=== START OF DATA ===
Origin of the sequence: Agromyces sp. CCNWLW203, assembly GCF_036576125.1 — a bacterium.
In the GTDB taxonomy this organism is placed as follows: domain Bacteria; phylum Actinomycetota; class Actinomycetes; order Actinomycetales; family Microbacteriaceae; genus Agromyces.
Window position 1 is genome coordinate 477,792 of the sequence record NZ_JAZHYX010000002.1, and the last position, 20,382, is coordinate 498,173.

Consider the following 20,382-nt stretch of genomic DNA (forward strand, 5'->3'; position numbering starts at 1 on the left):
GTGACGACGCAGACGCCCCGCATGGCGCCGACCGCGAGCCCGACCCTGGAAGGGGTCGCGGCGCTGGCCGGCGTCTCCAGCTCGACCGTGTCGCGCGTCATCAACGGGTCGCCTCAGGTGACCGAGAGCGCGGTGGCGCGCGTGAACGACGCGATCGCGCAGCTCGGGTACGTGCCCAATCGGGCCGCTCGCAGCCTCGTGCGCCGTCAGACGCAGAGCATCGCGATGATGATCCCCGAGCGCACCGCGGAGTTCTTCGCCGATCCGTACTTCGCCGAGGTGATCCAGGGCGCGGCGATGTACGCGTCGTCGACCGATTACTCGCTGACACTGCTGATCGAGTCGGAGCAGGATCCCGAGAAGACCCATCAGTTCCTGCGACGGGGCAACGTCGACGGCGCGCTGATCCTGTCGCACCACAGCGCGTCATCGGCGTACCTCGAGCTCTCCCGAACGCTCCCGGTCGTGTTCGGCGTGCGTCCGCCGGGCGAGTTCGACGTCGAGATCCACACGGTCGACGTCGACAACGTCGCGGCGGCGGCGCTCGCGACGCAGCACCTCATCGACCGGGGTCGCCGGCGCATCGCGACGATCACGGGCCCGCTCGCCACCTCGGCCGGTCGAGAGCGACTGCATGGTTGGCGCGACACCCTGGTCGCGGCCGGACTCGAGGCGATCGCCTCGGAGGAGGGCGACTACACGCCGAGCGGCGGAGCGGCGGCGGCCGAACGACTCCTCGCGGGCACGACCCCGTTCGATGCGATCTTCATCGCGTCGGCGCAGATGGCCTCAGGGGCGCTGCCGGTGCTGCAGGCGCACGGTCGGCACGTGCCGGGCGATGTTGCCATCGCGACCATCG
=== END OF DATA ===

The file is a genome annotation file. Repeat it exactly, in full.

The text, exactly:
Origin of the sequence: Agromyces sp. CCNWLW203, assembly GCF_036576125.1 — a bacterium.
In the GTDB taxonomy this organism is placed as follows: domain Bacteria; phylum Actinomycetota; class Actinomycetes; order Actinomycetales; family Microbacteriaceae; genus Agromyces.
Window position 1 is genome coordinate 477,792 of the sequence record NZ_JAZHYX010000002.1, and the last position, 20,382, is coordinate 498,173.

Consider the following 20,382-nt stretch of genomic DNA (forward strand, 5'->3'; position numbering starts at 1 on the left):
GTGACGACGCAGACGCCCCGCATGGCGCCGACCGCGAGCCCGACCCTGGAAGGGGTCGCGGCGCTGGCCGGCGTCTCCAGCTCGACCGTGTCGCGCGTCATCAACGGGTCGCCTCAGGTGACCGAGAGCGCGGTGGCGCGCGTGAACGACGCGATCGCGCAGCTCGGGTACGTGCCCAATCGGGCCGCTCGCAGCCTCGTGCGCCGTCAGACGCAGAGCATCGCGATGATGATCCCCGAGCGCACCGCGGAGTTCTTCGCCGATCCGTACTTCGCCGAGGTGATCCAGGGCGCGGCGATGTACGCGTCGTCGACCGATTACTCGCTGACACTGCTGATCGAGTCGGAGCAGGATCCCGAGAAGACCCATCAGTTCCTGCGACGGGGCAACGTCGACGGCGCGCTGATCCTGTCGCACCACAGCGCGTCATCGGCGTACCTCGAGCTCTCCCGAACGCTCCCGGTCGTGTTCGGCGTGCGTCCGCCGGGCGAGTTCGACGTCGAGATCCACACGGTCGACGTCGACAACGTCGCGGCGGCGGCGCTCGCGACGCAGCACCTCATCGACCGGGGTCGCCGGCGCATCGCGACGATCACGGGCCCGCTCGCCACCTCGGCCGGTCGAGAGCGACTGCATGGTTGGCGCGACACCCTGGTCGCGGCCGGACTCGAGGCGATCGCCTCGGAGGAGGGCGACTACACGCCGAGCGGCGGAGCGGCGGCGGCCGAACGACTCCTCGCGGGCACGACCCCGTTCGATGCGATCTTCATCGCGTCGGCGCAGATGGCCTCAGGGGCGCTGCCGGTGCTGCAGGCGCACGGTCGGCACGTGCCGGGCGATGTTGCCATCGCGACCATCG